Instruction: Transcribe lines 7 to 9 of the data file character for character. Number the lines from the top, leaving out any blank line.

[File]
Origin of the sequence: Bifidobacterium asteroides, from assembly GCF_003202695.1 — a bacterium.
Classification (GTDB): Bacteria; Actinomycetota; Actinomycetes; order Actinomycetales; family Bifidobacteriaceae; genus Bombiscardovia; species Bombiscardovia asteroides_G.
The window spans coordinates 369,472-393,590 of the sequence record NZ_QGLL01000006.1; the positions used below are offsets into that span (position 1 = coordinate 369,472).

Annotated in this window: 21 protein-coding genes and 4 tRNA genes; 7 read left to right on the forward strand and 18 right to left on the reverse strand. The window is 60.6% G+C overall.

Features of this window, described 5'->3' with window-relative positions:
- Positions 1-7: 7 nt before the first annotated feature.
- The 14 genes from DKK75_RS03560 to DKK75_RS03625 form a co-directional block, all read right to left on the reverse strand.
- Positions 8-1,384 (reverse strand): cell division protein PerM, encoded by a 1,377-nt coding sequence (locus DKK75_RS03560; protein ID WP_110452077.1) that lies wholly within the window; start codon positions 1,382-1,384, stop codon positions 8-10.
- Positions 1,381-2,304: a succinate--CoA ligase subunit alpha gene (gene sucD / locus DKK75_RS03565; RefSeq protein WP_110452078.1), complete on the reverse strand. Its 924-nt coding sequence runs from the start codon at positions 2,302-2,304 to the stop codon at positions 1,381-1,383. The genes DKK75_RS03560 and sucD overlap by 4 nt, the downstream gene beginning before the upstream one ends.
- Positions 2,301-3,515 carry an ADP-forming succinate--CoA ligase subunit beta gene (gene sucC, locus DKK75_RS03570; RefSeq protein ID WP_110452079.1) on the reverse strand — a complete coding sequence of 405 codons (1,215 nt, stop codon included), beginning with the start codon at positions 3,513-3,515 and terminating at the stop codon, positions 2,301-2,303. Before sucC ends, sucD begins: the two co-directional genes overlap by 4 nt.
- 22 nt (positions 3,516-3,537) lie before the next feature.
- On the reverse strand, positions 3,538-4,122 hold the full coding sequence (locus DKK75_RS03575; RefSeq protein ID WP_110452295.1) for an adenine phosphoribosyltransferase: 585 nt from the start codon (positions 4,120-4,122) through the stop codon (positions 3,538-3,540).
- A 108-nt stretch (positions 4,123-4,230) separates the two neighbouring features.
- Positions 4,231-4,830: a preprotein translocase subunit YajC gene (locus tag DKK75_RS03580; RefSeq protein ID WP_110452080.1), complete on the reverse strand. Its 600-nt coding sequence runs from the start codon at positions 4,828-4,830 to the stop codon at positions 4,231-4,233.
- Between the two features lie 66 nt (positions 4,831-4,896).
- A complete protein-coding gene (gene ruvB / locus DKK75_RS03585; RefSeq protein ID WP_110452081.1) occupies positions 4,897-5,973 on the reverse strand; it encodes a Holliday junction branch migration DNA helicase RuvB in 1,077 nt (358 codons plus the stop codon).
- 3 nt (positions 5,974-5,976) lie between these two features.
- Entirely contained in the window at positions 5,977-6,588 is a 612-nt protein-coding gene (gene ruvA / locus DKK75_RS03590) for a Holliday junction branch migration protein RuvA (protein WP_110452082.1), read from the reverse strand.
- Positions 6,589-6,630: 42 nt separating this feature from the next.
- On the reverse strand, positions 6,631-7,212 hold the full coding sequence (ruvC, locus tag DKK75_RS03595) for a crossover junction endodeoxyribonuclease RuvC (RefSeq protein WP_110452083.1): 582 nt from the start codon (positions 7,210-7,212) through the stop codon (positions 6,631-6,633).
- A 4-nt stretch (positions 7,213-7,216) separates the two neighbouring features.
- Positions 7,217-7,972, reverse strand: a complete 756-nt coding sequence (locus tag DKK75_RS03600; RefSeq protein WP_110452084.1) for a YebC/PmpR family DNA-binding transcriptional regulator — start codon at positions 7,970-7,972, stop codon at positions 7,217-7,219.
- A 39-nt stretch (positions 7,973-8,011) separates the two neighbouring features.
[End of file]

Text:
- The 14 genes from DKK75_RS03560 to DKK75_RS03625 form a co-directional block, all read right to left on the reverse strand.
- Positions 8-1,384 (reverse strand): cell division protein PerM, encoded by a 1,377-nt coding sequence (locus DKK75_RS03560; protein ID WP_110452077.1) that lies wholly within the window; start codon positions 1,382-1,384, stop codon positions 8-10.
- Positions 1,381-2,304: a succinate--CoA ligase subunit alpha gene (gene sucD / locus DKK75_RS03565; RefSeq protein WP_110452078.1), complete on the reverse strand. Its 924-nt coding sequence runs from the start codon at positions 2,302-2,304 to the stop codon at positions 1,381-1,383. The genes DKK75_RS03560 and sucD overlap by 4 nt, the downstream gene beginning before the upstream one ends.